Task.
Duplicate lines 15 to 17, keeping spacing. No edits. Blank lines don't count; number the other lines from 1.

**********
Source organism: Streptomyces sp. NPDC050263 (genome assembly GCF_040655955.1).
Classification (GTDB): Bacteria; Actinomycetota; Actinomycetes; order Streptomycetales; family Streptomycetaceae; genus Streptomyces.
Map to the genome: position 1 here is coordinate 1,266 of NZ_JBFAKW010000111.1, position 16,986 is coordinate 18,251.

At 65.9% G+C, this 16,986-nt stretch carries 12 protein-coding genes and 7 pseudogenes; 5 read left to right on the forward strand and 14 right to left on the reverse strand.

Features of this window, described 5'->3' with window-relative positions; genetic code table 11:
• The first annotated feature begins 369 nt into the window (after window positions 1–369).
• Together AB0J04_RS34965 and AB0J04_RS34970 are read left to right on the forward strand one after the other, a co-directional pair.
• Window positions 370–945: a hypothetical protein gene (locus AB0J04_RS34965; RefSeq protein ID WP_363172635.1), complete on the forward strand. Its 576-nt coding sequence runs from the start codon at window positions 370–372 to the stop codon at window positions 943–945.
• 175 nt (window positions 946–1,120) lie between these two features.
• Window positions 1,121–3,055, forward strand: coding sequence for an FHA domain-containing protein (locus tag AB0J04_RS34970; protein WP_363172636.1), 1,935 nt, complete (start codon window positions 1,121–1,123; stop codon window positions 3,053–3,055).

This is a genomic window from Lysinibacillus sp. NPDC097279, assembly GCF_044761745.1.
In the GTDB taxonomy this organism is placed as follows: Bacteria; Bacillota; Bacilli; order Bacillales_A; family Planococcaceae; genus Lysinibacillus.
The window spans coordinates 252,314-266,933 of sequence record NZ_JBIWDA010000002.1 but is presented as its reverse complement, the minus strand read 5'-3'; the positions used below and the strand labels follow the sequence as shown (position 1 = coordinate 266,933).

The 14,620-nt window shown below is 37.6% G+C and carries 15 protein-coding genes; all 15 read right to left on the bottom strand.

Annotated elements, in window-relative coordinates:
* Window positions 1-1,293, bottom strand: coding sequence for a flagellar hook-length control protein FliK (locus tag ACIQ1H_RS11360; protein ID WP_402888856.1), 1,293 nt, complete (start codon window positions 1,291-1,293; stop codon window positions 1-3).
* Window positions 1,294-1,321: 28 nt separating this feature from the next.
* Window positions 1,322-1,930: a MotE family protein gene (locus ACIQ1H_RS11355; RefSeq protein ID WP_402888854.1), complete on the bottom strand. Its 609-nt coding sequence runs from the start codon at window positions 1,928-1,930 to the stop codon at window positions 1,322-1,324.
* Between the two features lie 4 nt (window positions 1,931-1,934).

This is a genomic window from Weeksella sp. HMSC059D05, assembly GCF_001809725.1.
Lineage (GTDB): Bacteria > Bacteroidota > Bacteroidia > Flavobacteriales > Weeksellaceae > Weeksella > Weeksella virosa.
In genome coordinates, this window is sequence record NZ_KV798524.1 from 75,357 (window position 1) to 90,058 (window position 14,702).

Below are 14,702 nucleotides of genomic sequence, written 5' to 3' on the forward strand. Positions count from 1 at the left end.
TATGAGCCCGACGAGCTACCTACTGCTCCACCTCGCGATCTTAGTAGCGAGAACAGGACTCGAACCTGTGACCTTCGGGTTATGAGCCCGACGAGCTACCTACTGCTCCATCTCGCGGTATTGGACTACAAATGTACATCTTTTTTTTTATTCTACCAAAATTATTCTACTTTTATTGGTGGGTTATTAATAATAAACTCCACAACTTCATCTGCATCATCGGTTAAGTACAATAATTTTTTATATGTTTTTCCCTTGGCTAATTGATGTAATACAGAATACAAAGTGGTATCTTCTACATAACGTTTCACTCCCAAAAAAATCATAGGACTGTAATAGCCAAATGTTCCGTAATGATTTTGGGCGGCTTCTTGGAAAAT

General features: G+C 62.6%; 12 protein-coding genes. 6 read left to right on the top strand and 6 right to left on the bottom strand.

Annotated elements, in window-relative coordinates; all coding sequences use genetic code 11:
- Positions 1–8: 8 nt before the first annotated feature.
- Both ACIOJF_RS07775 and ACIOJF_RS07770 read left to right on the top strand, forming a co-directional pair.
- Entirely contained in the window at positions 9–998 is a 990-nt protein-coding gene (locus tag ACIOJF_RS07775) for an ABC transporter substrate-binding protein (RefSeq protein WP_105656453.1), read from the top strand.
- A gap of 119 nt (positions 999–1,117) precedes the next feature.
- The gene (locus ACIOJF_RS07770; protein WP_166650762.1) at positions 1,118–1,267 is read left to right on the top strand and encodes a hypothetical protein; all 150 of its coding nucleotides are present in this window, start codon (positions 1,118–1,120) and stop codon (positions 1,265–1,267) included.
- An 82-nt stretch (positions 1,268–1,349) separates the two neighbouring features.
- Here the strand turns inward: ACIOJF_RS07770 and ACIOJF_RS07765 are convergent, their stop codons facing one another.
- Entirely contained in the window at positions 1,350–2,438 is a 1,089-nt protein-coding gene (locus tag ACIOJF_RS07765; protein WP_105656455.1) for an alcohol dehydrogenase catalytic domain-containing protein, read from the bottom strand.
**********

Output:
Annotated elements, in window-relative coordinates:
* Window positions 1-1,293, bottom strand: coding sequence for a flagellar hook-length control protein FliK (locus tag ACIQ1H_RS11360; protein ID WP_402888856.1), 1,293 nt, complete (start codon window positions 1,291-1,293; stop codon window positions 1-3).
* Window positions 1,294-1,321: 28 nt separating this feature from the next.